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I never liked the sound on DVDs. When I moved to BluRay HD, it sounded great. Finally some decent audio to match decent video. If you've gone to the effort of setting up a surround system with rear channels, the difference should be very audible. It's very obvious on the Transformers movies, for example.
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Old 01-11-2016, 08:44 AM
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Quote:
Originally Posted by Showmak View Post
@SeeMoreDigital


Any recommendation for a good software?
Ripbot264 (Windows only) abstracts the entire A\V conversion process. You can open the scripts that get created and inspect the plumbing, and use those to extract, compress, mux, etc.

Handbrake works on Mac\Win but doesn't really help you if you want some custom end result.

I've found that every improvement you can make in speakers and room treatment will yield the greatest audible result. Changing any other link in the chain will produce subtle, mostly inaudible, improvement.

On the flip side of this is the fact that psychological evidence convinces better than actual evidence. I've repeatedly told people in an AB comparison that they were hearing the large, furniture-finish towers when I actually was putting sound through a set of well-placed bookshelves. The towers overwhelmingly win, even when I repeat the demo and correctly identify the sources. So they pick the towers whether or not the sound is actually produced by the towers. When blindfolded, the bookshelves win more often than the towers.

If you want to find out if your ears (and psyche) can tell the difference, enlist someone's help and do some blind tests.

Bottom line for me: I use the highest quality audio source possible. If I know that it is TrueHD I enjoy it more than I would if I knew it was AC3.
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Old 01-11-2016, 08:54 AM
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The music downloads should be as high rez as available. An album of DTS HD is usually less than 2 GB. As memory has gone done in price, I have burned my surround sound music to what ever was on the DVD or blue ray. Unfortunately, VLC will not play DTS HD. My OPPO 103D will play full rez files from a HDD as long as they are in flac or an MKV container.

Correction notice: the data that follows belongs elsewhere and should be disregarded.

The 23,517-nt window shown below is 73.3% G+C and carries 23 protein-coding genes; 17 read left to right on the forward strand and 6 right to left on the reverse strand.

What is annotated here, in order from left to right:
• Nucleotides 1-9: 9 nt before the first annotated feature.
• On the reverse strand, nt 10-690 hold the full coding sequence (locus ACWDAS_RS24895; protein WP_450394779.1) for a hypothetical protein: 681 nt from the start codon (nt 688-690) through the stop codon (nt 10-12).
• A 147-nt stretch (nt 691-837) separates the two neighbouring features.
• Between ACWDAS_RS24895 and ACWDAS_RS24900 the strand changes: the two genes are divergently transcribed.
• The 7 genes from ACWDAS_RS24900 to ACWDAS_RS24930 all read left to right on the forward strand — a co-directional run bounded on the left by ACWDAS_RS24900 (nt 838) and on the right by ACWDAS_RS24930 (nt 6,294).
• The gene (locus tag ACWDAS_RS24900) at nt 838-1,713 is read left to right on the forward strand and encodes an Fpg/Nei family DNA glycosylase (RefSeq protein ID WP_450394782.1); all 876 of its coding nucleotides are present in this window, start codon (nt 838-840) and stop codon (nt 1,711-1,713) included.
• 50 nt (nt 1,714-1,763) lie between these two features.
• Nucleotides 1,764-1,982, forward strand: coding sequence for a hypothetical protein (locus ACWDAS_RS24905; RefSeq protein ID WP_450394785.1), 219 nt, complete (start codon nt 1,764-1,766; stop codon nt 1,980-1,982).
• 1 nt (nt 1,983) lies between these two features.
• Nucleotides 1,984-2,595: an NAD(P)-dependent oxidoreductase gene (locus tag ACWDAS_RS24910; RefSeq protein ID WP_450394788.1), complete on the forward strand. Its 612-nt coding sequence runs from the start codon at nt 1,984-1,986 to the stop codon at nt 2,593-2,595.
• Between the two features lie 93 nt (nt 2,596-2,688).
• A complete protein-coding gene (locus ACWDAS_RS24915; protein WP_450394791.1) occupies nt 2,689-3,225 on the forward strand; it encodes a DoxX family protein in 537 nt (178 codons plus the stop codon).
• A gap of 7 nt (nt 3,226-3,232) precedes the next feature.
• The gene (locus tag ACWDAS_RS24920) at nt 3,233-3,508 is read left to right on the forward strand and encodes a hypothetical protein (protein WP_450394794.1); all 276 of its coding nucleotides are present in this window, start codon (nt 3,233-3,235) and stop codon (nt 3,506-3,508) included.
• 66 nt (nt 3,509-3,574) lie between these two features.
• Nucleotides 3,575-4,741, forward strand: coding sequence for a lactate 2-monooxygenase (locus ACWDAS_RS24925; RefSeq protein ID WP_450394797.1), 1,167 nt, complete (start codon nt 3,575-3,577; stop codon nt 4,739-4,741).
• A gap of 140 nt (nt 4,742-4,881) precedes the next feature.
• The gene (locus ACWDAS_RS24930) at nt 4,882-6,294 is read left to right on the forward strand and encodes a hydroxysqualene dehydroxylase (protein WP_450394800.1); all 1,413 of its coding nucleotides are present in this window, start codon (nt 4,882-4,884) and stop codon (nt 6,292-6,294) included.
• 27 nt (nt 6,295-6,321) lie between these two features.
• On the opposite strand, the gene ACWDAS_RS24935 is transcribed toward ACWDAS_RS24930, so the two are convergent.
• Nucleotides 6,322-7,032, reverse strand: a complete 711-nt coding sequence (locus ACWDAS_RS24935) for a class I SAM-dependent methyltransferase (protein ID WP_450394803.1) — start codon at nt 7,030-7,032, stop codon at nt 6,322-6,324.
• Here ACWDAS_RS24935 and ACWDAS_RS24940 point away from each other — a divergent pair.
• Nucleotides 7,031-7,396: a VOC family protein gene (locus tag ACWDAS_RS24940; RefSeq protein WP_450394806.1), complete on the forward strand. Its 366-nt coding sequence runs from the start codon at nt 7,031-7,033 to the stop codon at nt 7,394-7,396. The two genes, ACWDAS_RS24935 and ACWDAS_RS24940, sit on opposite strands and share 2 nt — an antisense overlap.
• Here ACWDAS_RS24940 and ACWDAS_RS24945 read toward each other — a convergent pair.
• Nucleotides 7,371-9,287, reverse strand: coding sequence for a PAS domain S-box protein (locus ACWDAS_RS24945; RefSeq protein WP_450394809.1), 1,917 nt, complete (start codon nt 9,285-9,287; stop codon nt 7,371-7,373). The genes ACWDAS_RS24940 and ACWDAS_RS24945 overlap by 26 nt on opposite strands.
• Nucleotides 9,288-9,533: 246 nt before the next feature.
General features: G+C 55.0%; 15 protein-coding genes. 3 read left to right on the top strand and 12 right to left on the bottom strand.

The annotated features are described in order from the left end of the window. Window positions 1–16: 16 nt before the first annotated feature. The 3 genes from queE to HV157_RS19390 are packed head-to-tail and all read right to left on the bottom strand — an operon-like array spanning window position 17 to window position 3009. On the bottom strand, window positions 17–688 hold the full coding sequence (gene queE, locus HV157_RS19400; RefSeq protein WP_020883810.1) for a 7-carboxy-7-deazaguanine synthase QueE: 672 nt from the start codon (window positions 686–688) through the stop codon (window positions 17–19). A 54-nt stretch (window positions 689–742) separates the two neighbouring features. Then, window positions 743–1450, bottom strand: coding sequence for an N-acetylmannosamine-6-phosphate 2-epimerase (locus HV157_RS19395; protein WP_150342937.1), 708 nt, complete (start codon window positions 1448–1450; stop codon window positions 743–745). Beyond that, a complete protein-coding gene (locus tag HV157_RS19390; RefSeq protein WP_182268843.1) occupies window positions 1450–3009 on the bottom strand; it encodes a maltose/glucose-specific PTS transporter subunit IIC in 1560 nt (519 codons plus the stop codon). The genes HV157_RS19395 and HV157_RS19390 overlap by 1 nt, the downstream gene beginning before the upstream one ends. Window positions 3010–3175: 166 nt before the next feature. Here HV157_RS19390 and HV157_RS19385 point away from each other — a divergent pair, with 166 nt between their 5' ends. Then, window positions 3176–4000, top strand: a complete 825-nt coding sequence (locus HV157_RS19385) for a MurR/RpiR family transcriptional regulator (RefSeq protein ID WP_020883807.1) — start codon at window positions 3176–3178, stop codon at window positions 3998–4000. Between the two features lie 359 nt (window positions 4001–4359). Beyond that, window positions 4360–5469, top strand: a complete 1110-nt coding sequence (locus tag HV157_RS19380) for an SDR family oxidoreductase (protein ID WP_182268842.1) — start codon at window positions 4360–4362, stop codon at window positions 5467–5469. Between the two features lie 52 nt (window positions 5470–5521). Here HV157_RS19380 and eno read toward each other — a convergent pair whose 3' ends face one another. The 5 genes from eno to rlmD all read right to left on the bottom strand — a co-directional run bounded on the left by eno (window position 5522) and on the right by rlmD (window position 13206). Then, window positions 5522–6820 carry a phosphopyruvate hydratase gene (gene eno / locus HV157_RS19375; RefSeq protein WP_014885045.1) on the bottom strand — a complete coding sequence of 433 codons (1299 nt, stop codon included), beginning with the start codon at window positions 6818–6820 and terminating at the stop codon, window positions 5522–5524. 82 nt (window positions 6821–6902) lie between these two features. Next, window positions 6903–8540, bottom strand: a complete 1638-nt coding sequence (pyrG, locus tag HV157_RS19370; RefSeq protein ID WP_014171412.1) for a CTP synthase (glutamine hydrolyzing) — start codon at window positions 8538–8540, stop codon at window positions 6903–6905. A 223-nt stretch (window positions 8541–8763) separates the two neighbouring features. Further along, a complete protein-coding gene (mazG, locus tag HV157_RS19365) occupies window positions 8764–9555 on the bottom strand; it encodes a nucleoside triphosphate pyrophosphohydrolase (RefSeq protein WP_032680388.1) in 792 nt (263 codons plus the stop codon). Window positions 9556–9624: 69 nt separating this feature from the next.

Of course, this all depends on how good your system is. You should be able to hear the difference on yours.
A good source an a bad system will sound bad, as will a bad source on a good system.

Movies are another story, whether or not voices will be better or booms louder is debateable. It all depends on how much memory you are willing to allocate.
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Old 01-11-2016, 09:05 AM
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DTS 1536kb/s discs were quite scarce during the DVD era, the vast majority were restricted to concerts/music content.
I recall several Peter Gabriel discs being encoded in this 'high' bitrate (e.g. Play, Growing Up). They certainly sounded superior to the 448kb/s Dolby Digital tracks, especially through headphones.

I once attended a high-end demo centre and they asked us to bring a reference disc for a competition. I took my Asian import of House of Flying Daggers which included a DTS 1536kb/s audio track.
Suffice to say it blew everyone away and I left with a hamper full of bubbly
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Old 01-11-2016, 09:07 AM
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I've always found that the quality of the mixing and mastering matters a lot more than bitrate. I rarely hear compression artifacting at any bitrate.
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Old 01-11-2016, 09:32 AM
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Not enough information, but higher bit rate would usually be better. That said 768 kbps is in the realm of CD quality audio (16 bit 44.1 kHz, ) and 1536 kbps is probably 24 bit encoding 48 KHz, which is about the floor of high resolution audio. In both cases we are probably talking about size uncompressed, i.e. not MP3. Audio compression cannot be discerned from bitrates.
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Old 01-11-2016, 09:34 AM - Thread Starter
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I really appreciate your inputs guys. Everyday I learn a new thing.


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Old 01-11-2016, 10:04 AM
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Quote:
Originally Posted by ijsmith View Post